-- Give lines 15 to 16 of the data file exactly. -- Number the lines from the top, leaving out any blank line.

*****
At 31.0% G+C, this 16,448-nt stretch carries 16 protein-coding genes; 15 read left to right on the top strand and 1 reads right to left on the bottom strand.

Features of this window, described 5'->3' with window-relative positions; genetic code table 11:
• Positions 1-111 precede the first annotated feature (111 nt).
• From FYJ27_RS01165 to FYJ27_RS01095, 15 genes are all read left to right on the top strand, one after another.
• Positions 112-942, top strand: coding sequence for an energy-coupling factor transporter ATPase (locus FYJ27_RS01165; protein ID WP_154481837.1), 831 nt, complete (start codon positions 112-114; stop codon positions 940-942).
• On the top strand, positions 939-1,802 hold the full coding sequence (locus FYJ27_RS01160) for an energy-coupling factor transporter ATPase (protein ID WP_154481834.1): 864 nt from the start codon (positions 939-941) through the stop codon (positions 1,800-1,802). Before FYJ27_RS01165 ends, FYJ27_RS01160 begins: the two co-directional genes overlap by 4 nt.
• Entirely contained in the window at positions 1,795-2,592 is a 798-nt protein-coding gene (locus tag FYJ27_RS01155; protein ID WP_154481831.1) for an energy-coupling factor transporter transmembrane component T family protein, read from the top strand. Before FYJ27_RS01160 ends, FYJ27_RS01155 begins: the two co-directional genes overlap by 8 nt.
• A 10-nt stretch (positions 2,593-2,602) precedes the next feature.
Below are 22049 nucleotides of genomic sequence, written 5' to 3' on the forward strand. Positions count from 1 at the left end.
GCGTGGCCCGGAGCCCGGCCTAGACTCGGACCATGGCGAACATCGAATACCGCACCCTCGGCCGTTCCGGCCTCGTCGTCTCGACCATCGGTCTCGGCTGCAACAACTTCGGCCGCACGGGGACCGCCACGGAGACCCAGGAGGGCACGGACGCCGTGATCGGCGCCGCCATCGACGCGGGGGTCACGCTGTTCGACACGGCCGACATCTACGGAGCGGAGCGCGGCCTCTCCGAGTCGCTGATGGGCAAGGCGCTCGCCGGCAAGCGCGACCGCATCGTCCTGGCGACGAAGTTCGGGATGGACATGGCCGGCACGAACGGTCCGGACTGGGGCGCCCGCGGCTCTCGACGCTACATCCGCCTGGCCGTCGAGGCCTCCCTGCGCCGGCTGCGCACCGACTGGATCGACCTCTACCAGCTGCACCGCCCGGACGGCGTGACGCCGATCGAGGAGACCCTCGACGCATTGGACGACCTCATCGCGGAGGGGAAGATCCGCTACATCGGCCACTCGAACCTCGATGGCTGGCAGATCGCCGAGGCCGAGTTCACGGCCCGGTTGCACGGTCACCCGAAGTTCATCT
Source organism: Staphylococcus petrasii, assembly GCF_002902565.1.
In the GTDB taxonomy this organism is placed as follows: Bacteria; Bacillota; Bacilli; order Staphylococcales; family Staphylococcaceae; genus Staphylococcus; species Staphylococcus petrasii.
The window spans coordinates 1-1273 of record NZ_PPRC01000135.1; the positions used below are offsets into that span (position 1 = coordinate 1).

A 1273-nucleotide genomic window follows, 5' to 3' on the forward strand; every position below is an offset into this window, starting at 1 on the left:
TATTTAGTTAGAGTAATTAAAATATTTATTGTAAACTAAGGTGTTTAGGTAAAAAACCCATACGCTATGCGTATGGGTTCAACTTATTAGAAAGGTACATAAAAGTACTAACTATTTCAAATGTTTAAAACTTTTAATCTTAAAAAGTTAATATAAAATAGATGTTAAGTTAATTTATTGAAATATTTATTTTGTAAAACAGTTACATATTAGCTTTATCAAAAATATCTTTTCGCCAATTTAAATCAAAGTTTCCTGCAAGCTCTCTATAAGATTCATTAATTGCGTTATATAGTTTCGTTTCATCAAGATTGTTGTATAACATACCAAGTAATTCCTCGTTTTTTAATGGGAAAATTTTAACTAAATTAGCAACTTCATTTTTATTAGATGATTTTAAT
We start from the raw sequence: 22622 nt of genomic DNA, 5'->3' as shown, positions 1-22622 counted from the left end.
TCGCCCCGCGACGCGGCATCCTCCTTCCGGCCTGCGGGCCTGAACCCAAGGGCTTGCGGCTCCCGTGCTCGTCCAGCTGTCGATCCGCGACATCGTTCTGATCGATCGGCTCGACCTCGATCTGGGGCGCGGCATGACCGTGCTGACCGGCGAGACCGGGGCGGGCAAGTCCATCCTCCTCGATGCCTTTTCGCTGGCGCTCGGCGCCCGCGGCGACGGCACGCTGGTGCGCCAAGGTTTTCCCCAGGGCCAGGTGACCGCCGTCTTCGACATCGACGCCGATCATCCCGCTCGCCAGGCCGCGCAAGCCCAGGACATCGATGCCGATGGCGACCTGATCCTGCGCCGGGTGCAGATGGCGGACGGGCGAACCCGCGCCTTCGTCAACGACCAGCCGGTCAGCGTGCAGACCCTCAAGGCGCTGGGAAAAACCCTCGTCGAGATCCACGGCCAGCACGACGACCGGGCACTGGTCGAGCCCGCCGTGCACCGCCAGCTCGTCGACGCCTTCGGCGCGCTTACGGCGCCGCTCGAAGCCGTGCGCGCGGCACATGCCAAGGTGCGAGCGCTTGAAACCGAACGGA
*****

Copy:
TATTTAGTTAGAGTAATTAAAATATTTATTGTAAACTAAGGTGTTTAGGTAAAAAACCCATACGCTATGCGTATGGGTTCAACTTATTAGAAAGGTACATAAAAGTACTAACTATTTCAAATGTTTAAAACTTTTAATCTTAAAAAGTTAATATAAAATAGATGTTAAGTTAATTTATTGAAATATTTATTTTGTAAAACAGTTACATATTAGCTTTATCAAAAATATCTTTTCGCCAATTTAAATCAAAGTTTCCTGCAAGCTCTCTATAAGATTCATTAATTGCGTTATATAGTTTCGTTTCATCAAGATTGTTGTATAACATACCAAGTAATTCCTCGTTTTTTAATGGGAAAATTTTAACTAAATTAGCAACTTCATTTTTATTAGATGATTTTAAT
We start from the raw sequence: 22622 nt of genomic DNA, 5'->3' as shown, positions 1-22622 counted from the left end.